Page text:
Earlier this year I went to six protest events that covered everything from supporting our immigrant and Muslim neighbors to standing up for healthcare for all. When I first decided to join the Women’s March, I was nervous about what to do and what it would be like as I had never joined a protest before. I remember watching the Black Lives Matter movement start from across the world in Korea. I followed along and shared news stories and voiced my support, but I was so very far away. Even now, I know that I have a lot to do to become a more engaged citizen. After I started working more hours, I stopped going to events. I worked two Saturdays during two different marches and felt sad that I couldn’t be out there with my fellow activists, although I was happy to see that the momentum was still going.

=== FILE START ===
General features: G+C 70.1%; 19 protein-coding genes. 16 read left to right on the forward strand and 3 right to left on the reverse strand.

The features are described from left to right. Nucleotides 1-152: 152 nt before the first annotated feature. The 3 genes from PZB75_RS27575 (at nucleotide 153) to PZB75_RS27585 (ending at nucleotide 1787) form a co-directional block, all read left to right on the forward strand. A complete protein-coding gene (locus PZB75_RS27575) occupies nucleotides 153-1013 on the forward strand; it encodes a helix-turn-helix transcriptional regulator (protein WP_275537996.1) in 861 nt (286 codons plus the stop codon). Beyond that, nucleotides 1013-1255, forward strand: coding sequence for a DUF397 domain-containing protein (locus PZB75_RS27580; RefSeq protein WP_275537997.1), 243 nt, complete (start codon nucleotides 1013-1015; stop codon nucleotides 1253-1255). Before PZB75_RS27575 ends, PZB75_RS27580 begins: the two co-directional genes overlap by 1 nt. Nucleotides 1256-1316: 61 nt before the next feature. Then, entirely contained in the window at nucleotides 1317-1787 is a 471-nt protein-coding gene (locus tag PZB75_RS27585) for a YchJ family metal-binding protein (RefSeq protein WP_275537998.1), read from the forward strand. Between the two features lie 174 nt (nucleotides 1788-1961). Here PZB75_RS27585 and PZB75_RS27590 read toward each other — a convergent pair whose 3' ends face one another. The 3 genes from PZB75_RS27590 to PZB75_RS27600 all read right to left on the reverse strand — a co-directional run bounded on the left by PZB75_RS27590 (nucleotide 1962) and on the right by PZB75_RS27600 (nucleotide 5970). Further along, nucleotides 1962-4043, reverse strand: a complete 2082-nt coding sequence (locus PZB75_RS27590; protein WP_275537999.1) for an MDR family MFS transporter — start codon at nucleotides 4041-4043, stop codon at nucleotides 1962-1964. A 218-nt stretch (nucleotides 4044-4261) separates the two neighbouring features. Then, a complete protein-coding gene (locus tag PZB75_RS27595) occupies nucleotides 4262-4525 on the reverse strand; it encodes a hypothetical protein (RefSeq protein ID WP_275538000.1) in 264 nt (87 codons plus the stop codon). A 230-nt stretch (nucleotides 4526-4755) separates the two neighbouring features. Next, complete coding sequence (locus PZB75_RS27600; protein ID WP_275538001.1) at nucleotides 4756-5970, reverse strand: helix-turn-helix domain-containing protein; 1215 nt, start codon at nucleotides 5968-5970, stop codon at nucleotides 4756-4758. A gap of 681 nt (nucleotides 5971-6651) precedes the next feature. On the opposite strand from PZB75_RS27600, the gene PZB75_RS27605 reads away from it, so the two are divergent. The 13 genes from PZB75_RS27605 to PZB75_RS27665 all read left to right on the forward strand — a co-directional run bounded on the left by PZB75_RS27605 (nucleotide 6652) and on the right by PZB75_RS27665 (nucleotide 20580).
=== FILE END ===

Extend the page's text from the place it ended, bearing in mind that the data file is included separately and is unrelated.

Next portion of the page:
Protesting, marching, calling senators, writing emails, having conversations, and voting are crucial to making our country a better place, and I don’t believe that any one person or group alone has the answer. I don’t know how or if we will do it, but we will somehow have to work together to change the way that things have been. I hope that over time I can become more involved in the process, as well as volunteer to help my community in more immediate and concrete ways. Although I haven’t been to a protest for quite some time, I don’t plan on ever giving up completely. Protesting and rallying cost only time, yet what they--along with other avenues of involvement--yield has the potential to save lives and change the world.